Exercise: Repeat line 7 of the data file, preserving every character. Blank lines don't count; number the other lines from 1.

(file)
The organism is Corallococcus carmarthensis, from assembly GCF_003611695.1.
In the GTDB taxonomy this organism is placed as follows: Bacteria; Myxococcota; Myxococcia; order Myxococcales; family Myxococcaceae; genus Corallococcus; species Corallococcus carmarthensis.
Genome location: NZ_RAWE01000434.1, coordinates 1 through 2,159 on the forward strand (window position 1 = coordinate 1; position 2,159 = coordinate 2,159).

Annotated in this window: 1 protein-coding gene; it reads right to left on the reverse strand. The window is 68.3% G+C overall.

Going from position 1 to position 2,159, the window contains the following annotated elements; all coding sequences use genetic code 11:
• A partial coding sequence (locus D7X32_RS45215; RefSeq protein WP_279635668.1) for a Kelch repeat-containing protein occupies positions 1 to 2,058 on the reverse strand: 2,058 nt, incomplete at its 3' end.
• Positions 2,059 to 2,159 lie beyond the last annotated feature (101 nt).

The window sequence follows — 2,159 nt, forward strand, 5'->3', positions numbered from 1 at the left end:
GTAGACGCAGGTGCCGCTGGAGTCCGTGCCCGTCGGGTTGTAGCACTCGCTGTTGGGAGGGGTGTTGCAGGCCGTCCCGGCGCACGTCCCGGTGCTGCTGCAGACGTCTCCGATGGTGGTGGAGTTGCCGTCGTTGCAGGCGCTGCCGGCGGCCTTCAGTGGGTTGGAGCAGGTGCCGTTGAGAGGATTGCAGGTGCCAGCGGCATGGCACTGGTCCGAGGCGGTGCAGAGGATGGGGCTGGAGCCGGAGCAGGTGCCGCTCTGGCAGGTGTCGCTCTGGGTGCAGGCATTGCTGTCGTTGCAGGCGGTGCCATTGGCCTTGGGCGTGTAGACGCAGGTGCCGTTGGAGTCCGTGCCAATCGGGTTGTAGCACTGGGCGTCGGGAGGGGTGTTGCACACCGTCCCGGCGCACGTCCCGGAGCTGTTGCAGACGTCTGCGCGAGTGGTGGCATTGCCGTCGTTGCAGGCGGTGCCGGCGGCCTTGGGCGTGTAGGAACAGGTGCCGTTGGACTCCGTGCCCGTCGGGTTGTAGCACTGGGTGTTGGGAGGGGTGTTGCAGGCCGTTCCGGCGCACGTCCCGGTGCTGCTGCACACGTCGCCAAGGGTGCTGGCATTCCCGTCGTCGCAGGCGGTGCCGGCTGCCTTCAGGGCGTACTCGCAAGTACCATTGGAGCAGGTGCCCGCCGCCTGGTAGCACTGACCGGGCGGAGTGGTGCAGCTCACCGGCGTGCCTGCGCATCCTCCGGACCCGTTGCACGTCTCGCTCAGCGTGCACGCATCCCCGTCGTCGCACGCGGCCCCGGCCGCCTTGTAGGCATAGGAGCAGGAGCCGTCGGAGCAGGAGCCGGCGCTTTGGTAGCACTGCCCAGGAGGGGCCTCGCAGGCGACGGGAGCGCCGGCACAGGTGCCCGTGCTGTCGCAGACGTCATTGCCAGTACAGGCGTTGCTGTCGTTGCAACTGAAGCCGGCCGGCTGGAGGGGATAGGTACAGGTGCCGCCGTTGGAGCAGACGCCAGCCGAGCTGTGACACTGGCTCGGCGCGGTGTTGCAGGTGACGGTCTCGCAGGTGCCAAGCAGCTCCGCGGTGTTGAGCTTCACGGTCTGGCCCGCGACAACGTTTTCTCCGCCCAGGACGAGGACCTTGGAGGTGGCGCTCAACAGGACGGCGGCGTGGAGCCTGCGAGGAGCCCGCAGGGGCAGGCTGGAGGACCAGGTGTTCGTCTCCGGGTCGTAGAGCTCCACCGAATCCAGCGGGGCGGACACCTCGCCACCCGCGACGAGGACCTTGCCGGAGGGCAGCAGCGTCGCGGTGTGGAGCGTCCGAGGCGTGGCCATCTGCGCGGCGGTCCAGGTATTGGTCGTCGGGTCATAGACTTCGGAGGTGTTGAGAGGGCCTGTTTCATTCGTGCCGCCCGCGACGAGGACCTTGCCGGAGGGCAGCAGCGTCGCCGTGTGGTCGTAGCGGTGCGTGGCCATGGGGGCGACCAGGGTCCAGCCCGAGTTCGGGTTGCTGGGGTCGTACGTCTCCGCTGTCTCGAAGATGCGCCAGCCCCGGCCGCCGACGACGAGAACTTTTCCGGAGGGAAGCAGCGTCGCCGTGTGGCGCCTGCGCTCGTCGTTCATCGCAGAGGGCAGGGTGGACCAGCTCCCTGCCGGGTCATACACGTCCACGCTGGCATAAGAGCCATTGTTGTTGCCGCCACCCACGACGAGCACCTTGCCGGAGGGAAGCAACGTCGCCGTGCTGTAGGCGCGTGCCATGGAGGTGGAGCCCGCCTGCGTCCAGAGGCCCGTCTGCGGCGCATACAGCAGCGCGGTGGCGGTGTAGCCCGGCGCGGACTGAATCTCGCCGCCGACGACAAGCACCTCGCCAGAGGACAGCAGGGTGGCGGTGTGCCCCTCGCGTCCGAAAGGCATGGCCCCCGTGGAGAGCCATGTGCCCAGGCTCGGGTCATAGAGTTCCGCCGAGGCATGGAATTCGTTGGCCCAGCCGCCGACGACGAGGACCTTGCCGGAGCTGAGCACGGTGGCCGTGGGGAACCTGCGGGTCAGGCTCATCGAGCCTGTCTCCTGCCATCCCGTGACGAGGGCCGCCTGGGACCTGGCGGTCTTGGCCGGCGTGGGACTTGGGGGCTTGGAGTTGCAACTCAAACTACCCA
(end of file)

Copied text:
• Positions 2,059 to 2,159 lie beyond the last annotated feature (101 nt).